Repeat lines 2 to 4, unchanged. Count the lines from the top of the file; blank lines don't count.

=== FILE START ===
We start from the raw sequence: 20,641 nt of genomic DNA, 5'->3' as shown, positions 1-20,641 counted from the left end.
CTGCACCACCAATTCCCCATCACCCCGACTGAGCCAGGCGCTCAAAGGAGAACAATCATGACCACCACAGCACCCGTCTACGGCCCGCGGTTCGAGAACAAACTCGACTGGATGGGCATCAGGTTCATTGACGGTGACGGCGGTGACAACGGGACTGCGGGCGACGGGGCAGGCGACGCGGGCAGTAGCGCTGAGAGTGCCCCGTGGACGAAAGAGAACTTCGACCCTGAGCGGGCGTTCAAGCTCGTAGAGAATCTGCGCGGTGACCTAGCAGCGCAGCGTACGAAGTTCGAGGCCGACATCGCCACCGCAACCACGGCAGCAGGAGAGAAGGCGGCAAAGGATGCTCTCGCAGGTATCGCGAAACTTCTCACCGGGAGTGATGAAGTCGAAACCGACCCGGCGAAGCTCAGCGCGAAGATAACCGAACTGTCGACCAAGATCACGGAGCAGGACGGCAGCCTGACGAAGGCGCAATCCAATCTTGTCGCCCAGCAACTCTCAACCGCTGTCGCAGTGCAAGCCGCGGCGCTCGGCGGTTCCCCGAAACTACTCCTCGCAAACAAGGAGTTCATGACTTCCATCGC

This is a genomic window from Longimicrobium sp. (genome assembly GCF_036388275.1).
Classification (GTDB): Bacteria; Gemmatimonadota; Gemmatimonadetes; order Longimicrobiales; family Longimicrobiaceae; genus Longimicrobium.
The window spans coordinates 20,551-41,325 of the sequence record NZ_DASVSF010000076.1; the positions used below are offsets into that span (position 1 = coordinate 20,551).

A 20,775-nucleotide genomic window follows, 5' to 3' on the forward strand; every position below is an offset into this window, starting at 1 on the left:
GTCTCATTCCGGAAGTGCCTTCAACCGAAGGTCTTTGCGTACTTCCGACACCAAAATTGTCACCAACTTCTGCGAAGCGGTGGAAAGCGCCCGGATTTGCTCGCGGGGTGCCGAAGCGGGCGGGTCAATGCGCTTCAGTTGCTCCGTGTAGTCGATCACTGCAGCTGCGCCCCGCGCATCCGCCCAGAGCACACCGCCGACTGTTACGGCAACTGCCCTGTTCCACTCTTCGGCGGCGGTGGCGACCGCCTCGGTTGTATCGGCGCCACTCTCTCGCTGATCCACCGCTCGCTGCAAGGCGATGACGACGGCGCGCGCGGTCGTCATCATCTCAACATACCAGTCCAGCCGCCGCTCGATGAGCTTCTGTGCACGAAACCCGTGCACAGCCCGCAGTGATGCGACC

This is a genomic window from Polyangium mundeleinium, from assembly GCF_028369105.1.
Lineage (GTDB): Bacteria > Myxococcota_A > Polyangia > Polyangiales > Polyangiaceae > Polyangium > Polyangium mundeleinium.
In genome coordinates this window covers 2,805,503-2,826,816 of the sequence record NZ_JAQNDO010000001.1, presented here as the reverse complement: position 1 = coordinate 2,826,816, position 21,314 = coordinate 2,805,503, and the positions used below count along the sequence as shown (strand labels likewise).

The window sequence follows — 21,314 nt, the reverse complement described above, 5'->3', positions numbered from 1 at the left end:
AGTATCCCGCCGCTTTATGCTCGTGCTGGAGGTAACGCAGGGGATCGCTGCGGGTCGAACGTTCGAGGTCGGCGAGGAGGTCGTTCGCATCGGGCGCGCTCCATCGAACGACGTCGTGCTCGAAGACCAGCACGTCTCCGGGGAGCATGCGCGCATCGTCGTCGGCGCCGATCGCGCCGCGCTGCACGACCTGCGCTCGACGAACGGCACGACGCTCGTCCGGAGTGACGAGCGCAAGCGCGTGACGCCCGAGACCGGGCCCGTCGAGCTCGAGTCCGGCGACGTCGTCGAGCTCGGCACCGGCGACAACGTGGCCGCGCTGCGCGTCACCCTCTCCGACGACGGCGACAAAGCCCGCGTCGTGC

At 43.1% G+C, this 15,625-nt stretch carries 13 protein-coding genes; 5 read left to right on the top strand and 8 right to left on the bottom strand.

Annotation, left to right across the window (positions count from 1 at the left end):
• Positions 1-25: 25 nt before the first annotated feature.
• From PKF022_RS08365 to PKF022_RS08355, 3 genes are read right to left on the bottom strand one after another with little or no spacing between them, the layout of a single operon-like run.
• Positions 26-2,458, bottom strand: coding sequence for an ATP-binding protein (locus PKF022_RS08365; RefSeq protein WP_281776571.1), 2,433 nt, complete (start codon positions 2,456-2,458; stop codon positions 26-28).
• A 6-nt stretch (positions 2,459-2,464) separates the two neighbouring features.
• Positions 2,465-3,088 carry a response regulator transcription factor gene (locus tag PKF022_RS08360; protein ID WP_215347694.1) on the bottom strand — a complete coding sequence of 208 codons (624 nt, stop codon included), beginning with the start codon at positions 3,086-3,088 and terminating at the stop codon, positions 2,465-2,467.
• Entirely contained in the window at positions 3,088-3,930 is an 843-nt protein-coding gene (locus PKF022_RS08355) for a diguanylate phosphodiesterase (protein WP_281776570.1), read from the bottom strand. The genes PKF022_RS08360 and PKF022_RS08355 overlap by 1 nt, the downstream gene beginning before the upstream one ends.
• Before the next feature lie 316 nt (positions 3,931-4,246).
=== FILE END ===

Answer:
CTGCACCACCAATTCCCCATCACCCCGACTGAGCCAGGCGCTCAAAGGAGAACAATCATGACCACCACAGCACCCGTCTACGGCCCGCGGTTCGAGAACAAACTCGACTGGATGGGCATCAGGTTCATTGACGGTGACGGCGGTGACAACGGGACTGCGGGCGACGGGGCAGGCGACGCGGGCAGTAGCGCTGAGAGTGCCCCGTGGACGAAAGAGAACTTCGACCCTGAGCGGGCGTTCAAGCTCGTAGAGAATCTGCGCGGTGACCTAGCAGCGCAGCGTACGAAGTTCGAGGCCGACATCGCCACCGCAACCACGGCAGCAGGAGAGAAGGCGGCAAAGGATGCTCTCGCAGGTATCGCGAAACTTCTCACCGGGAGTGATGAAGTCGAAACCGACCCGGCGAAGCTCAGCGCGAAGATAACCGAACTGTCGACCAAGATCACGGAGCAGGACGGCAGCCTGACGAAGGCGCAATCCAATCTTGTCGCCCAGCAACTCTCAACCGCTGTCGCAGTGCAAGCCGCGGCGCTCGGCGGTTCCCCGAAACTACTCCTCGCAAACAAGGAGTTCATGACTTCCATCGC

This is a genomic window from Longimicrobium sp. (genome assembly GCF_036388275.1).
Classification (GTDB): Bacteria; Gemmatimonadota; Gemmatimonadetes; order Longimicrobiales; family Longimicrobiaceae; genus Longimicrobium.